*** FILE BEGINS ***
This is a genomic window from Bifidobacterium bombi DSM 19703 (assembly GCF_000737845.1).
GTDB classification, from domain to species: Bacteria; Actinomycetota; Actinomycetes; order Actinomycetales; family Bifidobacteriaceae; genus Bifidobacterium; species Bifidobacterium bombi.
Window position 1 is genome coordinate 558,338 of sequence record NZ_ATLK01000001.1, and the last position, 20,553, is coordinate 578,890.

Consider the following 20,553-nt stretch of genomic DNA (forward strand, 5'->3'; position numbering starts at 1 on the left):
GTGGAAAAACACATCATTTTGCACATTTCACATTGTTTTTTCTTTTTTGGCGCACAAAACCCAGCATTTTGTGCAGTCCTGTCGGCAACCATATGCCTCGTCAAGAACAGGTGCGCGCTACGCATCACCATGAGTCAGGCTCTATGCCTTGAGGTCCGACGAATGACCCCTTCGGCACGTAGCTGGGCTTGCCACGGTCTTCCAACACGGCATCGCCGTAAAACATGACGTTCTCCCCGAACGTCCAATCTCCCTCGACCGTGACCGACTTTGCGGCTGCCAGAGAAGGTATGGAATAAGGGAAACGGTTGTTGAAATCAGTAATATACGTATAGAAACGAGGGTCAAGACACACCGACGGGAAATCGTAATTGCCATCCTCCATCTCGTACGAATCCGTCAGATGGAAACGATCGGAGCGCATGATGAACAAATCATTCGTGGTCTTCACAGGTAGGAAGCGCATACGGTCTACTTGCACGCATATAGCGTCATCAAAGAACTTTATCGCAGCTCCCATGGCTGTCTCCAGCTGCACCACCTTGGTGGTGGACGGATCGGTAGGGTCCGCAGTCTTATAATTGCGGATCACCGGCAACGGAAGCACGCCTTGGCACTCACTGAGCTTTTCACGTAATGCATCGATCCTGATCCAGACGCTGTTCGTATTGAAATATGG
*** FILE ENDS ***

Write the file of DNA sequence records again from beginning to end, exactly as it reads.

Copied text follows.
This is a genomic window from Bifidobacterium bombi DSM 19703 (assembly GCF_000737845.1).
GTDB classification, from domain to species: Bacteria; Actinomycetota; Actinomycetes; order Actinomycetales; family Bifidobacteriaceae; genus Bifidobacterium; species Bifidobacterium bombi.
Window position 1 is genome coordinate 558,338 of sequence record NZ_ATLK01000001.1, and the last position, 20,553, is coordinate 578,890.

Consider the following 20,553-nt stretch of genomic DNA (forward strand, 5'->3'; position numbering starts at 1 on the left):
GTGGAAAAACACATCATTTTGCACATTTCACATTGTTTTTTCTTTTTTGGCGCACAAAACCCAGCATTTTGTGCAGTCCTGTCGGCAACCATATGCCTCGTCAAGAACAGGTGCGCGCTACGCATCACCATGAGTCAGGCTCTATGCCTTGAGGTCCGACGAATGACCCCTTCGGCACGTAGCTGGGCTTGCCACGGTCTTCCAACACGGCATCGCCGTAAAACATGACGTTCTCCCCGAACGTCCAATCTCCCTCGACCGTGACCGACTTTGCGGCTGCCAGAGAAGGTATGGAATAAGGGAAACGGTTGTTGAAATCAGTAATATACGTATAGAAACGAGGGTCAAGACACACCGACGGGAAATCGTAATTGCCATCCTCCATCTCGTACGAATCCGTCAGATGGAAACGATCGGAGCGCATGATGAACAAATCATTCGTGGTCTTCACAGGTAGGAAGCGCATACGGTCTACTTGCACGCATATAGCGTCATCAAAGAACTTTATCGCAGCTCCCATGGCTGTCTCCAGCTGCACCACCTTGGTGGTGGACGGATCGGTAGGGTCCGCAGTCTTATAATTGCGGATCACCGGCAACGGAAGCACGCCTTGGCACTCACTGAGCTTTTCACGTAATGCATCGATCCTGATCCAGACGCTGTTCGTATTGAAATATGG